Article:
Reading To Young Children Improves Language and Cognitive Development
Parental Reading to Children
English-speaking mothers who begin reading to their children at a very early age have toddlers with greater language comprehension, larger, more expressive vocabularies and higher cognitive scores by the age of 2. Meanwhile, Spanish-speaking mothers who read to their children every day have 3-year-olds with greater language and cognitive development than those who aren't read to. These results, based on research from researchers at the universities of Nebraska-Lincoln, Iowa State, New York, Columbia and Harvard, and from Mathematica Policy Research, Inc., are published in the July/August issue of the journal Child Development.
The researchers chose their focus because while numerous studies have shown connections between parental reading to preschoolers and children's language development in low-income families, there has been surprisingly little research of low-income children below the age of 3. Yet this is a very important period for the language development required for later reading success.
Researchers studied 2,581 families in the Early Head Start Research and Evaluation Project and a control group in 17 communities across the U.S. Within a subgroup of 1,101, they explored in-depth relations between reading and child outcomes for English- and Spanish-speaking families. The children were evaluated at ages 14, 24 and 36 months.
About half the mothers reported reading daily to their children at each age, although slightly more mothers read daily when their children were 2 and 3 than when they were 14 months. White mothers reported reading more frequently than mothers in other racial/ethnic groups, as did mothers of girls, firstborn children and children in the Early Head Start program.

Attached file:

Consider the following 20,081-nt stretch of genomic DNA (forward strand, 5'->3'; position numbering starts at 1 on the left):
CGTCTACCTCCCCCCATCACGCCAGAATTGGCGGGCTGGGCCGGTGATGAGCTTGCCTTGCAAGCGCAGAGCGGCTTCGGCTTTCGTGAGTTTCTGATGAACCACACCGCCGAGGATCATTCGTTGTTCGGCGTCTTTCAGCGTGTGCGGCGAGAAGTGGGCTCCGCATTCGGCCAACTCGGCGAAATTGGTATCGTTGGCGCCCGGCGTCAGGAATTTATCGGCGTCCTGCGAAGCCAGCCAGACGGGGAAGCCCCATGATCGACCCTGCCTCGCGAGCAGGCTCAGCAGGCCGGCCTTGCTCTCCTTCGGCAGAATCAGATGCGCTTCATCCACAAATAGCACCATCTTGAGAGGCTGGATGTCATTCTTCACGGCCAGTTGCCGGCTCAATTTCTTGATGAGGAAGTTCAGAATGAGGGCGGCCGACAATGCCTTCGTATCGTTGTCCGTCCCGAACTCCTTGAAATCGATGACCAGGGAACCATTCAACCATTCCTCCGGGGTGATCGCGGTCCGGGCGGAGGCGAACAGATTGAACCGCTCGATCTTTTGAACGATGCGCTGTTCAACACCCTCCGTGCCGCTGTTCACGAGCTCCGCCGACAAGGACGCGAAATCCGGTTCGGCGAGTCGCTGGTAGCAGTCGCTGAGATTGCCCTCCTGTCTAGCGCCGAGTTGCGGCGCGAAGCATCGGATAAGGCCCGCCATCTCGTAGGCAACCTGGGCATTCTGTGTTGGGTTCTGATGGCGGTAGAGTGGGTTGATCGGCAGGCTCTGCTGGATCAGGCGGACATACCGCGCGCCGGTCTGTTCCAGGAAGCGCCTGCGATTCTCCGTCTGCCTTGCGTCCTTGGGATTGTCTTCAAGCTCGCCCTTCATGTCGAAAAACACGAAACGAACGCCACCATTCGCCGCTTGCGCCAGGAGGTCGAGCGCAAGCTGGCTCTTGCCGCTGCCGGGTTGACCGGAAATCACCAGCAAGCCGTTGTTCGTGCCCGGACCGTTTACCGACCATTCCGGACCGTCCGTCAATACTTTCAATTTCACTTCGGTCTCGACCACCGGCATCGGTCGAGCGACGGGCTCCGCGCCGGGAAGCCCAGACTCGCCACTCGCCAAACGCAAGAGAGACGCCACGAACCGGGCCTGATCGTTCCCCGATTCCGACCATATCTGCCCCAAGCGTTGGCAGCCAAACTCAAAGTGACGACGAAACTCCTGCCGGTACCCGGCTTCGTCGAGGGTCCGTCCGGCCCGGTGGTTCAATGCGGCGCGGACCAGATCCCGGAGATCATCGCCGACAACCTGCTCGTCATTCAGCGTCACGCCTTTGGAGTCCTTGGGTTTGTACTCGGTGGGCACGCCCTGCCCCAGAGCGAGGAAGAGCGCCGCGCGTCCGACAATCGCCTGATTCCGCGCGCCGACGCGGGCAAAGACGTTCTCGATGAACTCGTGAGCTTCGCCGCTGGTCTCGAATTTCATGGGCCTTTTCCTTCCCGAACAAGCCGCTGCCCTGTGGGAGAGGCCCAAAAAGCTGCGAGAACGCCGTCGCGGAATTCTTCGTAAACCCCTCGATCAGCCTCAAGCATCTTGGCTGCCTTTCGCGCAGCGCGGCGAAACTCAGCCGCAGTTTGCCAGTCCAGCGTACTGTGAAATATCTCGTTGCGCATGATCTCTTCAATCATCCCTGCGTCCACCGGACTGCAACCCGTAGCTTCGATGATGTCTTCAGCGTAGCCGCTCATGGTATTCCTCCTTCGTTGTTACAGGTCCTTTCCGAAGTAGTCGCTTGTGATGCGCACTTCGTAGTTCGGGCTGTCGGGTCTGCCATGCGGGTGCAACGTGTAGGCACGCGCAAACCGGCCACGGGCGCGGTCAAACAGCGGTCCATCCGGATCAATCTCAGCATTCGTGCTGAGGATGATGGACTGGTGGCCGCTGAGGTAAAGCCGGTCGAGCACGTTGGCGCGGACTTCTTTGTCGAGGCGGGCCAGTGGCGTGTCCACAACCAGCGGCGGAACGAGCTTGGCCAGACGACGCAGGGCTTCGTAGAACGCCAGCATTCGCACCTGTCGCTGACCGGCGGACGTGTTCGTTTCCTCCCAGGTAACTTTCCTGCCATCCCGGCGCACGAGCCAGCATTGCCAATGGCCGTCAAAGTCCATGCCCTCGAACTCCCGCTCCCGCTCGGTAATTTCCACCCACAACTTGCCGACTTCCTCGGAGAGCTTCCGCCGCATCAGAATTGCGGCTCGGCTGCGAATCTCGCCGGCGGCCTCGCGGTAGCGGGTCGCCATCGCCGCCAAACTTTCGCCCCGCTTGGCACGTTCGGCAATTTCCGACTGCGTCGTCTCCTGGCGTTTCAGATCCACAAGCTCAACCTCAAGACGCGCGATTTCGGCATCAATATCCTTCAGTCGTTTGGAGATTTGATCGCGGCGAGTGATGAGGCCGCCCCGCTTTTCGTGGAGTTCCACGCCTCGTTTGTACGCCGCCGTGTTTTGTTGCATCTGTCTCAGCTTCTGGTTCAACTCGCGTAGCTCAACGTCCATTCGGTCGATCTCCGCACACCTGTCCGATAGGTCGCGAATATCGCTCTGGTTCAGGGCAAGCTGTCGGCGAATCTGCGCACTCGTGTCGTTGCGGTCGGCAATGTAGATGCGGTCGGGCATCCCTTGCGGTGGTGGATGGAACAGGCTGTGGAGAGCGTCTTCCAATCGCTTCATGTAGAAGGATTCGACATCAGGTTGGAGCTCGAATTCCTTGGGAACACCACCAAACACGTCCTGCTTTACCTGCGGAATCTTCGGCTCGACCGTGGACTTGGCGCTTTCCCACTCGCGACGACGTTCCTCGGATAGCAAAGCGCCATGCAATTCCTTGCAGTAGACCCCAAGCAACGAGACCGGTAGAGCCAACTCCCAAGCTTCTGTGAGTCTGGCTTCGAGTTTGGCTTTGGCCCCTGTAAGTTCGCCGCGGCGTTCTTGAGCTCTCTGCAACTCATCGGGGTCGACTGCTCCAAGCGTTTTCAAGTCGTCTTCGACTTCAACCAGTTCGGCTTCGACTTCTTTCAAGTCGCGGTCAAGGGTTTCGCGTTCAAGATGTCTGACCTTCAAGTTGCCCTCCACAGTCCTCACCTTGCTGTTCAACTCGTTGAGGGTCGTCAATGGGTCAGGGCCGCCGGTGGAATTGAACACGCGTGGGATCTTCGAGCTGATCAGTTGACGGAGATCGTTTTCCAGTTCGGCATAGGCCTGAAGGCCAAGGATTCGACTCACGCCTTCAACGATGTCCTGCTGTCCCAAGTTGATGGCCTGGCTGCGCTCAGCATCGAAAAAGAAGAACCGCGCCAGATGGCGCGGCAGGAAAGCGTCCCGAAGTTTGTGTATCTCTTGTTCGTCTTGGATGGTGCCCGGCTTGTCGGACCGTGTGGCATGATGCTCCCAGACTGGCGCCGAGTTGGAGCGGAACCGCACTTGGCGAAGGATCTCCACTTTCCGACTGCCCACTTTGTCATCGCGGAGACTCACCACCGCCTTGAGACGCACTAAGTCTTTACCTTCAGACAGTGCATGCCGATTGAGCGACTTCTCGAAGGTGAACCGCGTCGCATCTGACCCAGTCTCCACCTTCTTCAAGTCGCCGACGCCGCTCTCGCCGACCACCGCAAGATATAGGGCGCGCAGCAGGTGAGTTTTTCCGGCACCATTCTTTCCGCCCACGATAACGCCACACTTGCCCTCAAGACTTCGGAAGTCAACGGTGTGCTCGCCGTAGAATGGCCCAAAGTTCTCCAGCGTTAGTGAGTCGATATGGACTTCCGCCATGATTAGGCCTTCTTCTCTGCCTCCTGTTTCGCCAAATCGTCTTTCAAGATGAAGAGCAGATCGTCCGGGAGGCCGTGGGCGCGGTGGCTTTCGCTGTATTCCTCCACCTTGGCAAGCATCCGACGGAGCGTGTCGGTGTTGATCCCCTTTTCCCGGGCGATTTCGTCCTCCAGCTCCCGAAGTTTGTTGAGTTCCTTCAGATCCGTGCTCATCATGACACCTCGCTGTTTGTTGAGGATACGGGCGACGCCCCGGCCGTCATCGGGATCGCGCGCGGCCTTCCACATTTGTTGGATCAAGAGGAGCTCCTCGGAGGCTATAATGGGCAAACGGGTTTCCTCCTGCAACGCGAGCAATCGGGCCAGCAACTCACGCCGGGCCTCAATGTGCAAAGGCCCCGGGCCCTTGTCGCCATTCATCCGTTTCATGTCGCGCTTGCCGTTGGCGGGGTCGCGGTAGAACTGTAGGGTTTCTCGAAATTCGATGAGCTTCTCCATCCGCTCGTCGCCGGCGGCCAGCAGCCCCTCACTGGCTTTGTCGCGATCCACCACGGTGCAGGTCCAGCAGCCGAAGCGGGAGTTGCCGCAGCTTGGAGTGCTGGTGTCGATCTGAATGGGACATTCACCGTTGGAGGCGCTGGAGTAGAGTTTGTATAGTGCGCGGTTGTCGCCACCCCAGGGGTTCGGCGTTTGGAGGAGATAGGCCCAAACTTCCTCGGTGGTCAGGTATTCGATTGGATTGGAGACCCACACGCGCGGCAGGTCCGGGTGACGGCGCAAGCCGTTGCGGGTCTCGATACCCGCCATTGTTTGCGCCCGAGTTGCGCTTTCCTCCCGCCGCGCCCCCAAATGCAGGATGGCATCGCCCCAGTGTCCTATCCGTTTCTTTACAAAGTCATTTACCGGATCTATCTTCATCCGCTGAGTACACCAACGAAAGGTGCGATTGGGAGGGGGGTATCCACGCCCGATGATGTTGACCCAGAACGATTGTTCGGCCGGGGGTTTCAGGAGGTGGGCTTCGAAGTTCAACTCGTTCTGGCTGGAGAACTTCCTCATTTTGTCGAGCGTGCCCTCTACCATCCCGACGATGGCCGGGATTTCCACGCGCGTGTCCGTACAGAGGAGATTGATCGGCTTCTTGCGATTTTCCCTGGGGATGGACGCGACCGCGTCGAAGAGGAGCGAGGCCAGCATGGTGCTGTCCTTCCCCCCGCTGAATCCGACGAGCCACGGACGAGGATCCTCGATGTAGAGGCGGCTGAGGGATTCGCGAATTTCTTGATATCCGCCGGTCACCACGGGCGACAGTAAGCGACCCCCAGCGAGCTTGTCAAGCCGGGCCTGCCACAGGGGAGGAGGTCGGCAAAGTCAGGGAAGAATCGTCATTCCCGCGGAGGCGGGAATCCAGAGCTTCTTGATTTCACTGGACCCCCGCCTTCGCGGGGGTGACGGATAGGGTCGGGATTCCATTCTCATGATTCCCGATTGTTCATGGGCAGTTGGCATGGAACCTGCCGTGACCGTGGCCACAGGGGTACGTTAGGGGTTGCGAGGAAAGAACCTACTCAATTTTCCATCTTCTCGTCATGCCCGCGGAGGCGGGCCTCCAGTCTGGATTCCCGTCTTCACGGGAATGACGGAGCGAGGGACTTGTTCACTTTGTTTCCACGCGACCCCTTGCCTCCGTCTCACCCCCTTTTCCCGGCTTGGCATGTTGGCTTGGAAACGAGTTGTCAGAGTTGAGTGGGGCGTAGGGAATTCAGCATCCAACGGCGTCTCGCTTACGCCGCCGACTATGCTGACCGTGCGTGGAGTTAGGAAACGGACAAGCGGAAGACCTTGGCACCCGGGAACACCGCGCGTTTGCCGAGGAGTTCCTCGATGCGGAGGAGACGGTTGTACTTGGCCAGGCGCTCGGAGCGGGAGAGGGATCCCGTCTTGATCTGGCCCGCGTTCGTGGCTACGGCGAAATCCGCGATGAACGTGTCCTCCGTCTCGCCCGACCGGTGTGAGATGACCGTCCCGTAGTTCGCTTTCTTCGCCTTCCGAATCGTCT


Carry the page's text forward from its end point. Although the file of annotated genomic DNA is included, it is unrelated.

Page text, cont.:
In addition to the findings noted earlier, the researchers also found that reading and children's vocabulary seemed to enhance one another beginning as early as 14 months in English-speaking groups. In other words, the more mothers read, the better the children's vocabulary, which, in turn, encouraged more reading.
"Thus, we propose a snowball model in which reading and vocabulary lead to more language opportunities and competencies for children," said lead author Helen Raikes, Ph.D., professor of Family and Consumer Sciences at the University of Nebraska-Lincoln. "This study shows relations between reading to children and children's language and cognitive development begin very early and implies that parent-child bookreading and other language-oriented interventions for vulnerable children should begin much earlier than has generally been proposed."
The researchers also found that most children in the study, with the exception of non-English speaking children, had access to picture books. Thus, the team recommended that libraries, intervention programs and commercial vendors increase the availability of picture books with language and cultural themes of interest to non-English speaking families.